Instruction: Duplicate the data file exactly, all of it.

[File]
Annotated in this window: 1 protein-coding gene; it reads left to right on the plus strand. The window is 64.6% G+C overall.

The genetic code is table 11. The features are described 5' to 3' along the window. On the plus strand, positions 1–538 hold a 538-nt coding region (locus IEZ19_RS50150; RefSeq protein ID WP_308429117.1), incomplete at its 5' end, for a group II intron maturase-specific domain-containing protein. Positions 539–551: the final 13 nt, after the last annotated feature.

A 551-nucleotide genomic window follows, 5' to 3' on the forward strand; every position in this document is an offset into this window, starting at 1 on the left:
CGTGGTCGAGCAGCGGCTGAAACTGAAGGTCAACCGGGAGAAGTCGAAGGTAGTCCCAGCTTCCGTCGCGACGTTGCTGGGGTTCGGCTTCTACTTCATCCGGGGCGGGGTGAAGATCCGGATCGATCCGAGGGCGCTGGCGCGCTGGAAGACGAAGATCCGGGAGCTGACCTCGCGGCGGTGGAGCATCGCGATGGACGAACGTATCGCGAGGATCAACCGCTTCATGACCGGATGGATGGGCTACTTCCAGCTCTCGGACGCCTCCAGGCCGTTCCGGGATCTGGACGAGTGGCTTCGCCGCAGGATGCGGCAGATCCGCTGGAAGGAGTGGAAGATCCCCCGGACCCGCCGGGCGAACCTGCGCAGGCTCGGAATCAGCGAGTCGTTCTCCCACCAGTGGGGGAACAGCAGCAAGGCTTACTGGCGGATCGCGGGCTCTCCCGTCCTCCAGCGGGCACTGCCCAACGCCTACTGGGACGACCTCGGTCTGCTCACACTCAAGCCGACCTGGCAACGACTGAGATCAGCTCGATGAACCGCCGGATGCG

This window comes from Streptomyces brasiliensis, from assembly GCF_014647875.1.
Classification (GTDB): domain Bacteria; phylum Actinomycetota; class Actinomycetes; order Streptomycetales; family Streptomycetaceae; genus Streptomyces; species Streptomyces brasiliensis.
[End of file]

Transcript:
Annotated in this window: 1 protein-coding gene; it reads left to right on the plus strand. The window is 64.6% G+C overall.

The genetic code is table 11. The features are described 5' to 3' along the window. On the plus strand, positions 1–538 hold a 538-nt coding region (locus IEZ19_RS50150; RefSeq protein ID WP_308429117.1), incomplete at its 5' end, for a group II intron maturase-specific domain-containing protein. Positions 539–551: the final 13 nt, after the last annotated feature.

A 551-nucleotide genomic window follows, 5' to 3' on the forward strand; every position in this document is an offset into this window, starting at 1 on the left:
CGTGGTCGAGCAGCGGCTGAAACTGAAGGTCAACCGGGAGAAGTCGAAGGTAGTCCCAGCTTCCGTCGCGACGTTGCTGGGGTTCGGCTTCTACTTCATCCGGGGCGGGGTGAAGATCCGGATCGATCCGAGGGCGCTGGCGCGCTGGAAGACGAAGATCCGGGAGCTGACCTCGCGGCGGTGGAGCATCGCGATGGACGAACGTATCGCGAGGATCAACCGCTTCATGACCGGATGGATGGGCTACTTCCAGCTCTCGGACGCCTCCAGGCCGTTCCGGGATCTGGACGAGTGGCTTCGCCGCAGGATGCGGCAGATCCGCTGGAAGGAGTGGAAGATCCCCCGGACCCGCCGGGCGAACCTGCGCAGGCTCGGAATCAGCGAGTCGTTCTCCCACCAGTGGGGGAACAGCAGCAAGGCTTACTGGCGGATCGCGGGCTCTCCCGTCCTCCAGCGGGCACTGCCCAACGCCTACTGGGACGACCTCGGTCTGCTCACACTCAAGCCGACCTGGCAACGACTGAGATCAGCTCGATGAACCGCCGGATGCG

This window comes from Streptomyces brasiliensis, from assembly GCF_014647875.1.
Classification (GTDB): domain Bacteria; phylum Actinomycetota; class Actinomycetes; order Streptomycetales; family Streptomycetaceae; genus Streptomyces; species Streptomyces brasiliensis.